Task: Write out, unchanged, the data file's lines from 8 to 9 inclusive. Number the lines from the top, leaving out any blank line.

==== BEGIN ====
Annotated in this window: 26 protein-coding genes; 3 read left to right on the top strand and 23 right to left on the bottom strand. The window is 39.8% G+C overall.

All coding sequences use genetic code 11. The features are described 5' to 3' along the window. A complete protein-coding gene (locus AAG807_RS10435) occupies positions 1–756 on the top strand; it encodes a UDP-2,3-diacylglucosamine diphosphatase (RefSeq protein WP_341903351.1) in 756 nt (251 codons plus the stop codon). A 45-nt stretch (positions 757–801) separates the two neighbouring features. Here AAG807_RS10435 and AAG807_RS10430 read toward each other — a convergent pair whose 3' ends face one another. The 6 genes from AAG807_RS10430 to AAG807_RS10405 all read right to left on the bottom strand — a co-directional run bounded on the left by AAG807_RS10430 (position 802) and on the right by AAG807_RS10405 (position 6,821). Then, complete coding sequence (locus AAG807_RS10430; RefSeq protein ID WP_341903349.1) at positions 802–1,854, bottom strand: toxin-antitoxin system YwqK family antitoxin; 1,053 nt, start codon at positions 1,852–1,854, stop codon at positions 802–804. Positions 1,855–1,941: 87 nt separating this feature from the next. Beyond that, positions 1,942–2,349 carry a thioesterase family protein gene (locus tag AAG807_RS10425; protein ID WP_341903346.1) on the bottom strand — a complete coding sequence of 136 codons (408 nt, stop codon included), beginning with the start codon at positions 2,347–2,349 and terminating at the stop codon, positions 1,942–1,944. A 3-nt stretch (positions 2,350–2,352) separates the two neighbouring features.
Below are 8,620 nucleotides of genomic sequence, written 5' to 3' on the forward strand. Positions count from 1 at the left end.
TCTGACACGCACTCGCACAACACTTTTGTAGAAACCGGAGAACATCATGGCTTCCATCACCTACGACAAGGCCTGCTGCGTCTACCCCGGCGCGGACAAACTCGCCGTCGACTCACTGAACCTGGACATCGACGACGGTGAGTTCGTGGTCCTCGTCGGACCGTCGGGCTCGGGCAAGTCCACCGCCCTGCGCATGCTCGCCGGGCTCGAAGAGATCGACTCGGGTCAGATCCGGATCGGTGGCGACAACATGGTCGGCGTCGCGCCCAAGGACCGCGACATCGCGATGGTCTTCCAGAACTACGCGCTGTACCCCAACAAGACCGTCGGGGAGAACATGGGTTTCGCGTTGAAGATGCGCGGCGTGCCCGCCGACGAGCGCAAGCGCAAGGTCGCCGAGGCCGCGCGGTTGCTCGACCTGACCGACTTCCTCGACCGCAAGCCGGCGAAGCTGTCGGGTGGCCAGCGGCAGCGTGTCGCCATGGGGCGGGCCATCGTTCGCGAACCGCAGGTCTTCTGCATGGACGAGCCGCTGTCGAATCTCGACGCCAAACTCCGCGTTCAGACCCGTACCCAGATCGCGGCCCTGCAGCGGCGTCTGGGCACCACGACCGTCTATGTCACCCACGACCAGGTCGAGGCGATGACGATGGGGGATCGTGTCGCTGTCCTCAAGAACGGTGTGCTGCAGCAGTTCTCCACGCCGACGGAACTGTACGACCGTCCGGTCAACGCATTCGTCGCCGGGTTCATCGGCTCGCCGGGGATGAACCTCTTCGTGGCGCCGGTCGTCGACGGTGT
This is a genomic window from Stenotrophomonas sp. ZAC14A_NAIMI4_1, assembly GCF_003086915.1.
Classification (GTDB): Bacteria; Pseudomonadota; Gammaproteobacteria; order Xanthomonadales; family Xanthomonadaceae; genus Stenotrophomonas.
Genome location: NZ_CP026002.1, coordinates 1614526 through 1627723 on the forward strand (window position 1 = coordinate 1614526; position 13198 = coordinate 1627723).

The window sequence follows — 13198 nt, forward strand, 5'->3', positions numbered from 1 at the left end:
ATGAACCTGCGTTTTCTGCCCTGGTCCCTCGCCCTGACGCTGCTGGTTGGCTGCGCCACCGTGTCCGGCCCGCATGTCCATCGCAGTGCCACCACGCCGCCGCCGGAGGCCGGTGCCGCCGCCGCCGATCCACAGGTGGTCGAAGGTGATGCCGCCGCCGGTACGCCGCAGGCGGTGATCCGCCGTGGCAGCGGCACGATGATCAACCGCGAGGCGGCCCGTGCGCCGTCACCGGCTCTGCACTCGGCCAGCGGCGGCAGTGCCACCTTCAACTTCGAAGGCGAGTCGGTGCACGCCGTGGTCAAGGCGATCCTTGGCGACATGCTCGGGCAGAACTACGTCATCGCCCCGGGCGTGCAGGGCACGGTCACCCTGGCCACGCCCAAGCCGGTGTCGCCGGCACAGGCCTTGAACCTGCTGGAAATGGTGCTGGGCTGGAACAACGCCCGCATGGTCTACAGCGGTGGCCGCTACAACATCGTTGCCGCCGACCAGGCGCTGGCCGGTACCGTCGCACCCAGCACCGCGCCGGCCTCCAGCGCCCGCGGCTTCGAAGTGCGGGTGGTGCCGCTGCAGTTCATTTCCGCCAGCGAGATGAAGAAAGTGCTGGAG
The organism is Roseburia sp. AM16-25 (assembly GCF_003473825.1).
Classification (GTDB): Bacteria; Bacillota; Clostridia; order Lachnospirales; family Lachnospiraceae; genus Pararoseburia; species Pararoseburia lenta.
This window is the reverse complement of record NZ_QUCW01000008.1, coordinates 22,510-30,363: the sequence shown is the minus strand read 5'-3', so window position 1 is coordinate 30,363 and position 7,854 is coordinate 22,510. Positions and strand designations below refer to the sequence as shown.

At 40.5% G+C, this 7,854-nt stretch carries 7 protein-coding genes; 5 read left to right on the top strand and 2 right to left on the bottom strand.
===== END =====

The window sequence follows — 13198 nt, forward strand, 5'->3', positions numbered from 1 at the left end:
ATGAACCTGCGTTTTCTGCCCTGGTCCCTCGCCCTGACGCTGCTGGTTGGCTGCGCCACCGTGTCCGGCCCGCATGTCCATCGCAGTGCCACCACGCCGCCGCCGGAGGCCGGTGCCGCCGCCGCCGATCCACAGGTGGTCGAAGGTGATGCCGCCGCCGGTACGCCGCAGGCGGTGATCCGCCGTGGCAGCGGCACGATGATCAACCGCGAGGCGGCCCGTGCGCCGTCACCGGCTCTGCACTCGGCCAGCGGCGGCAGTGCCACCTTCAACTTCGAAGGCGAGTCGGTGCACGCCGTGGTCAAGGCGATCCTTGGCGACATGCTCGGGCAGAACTACGTCATCGCCCCGGGCGTGCAGGGCACGGTCACCCTGGCCACGCCCAAGCCGGTGTCGCCGGCACAGGCCTTGAACCTGCTGGAAATGGTGCTGGGCTGGAACAACGCCCGCATGGTCTACAGCGGTGGCCGCTACAACATCGTTGCCGCCGACCAGGCGCTGGCCGGTACCGTCGCACCCAGCACCGCGCCGGCCTCCAGCGCCCGCGGCTTCGAAGTGCGGGTGGTGCCGCTGCAGTTCATTTCCGCCAGCGAGATGAAGAAAGTGCTGGAG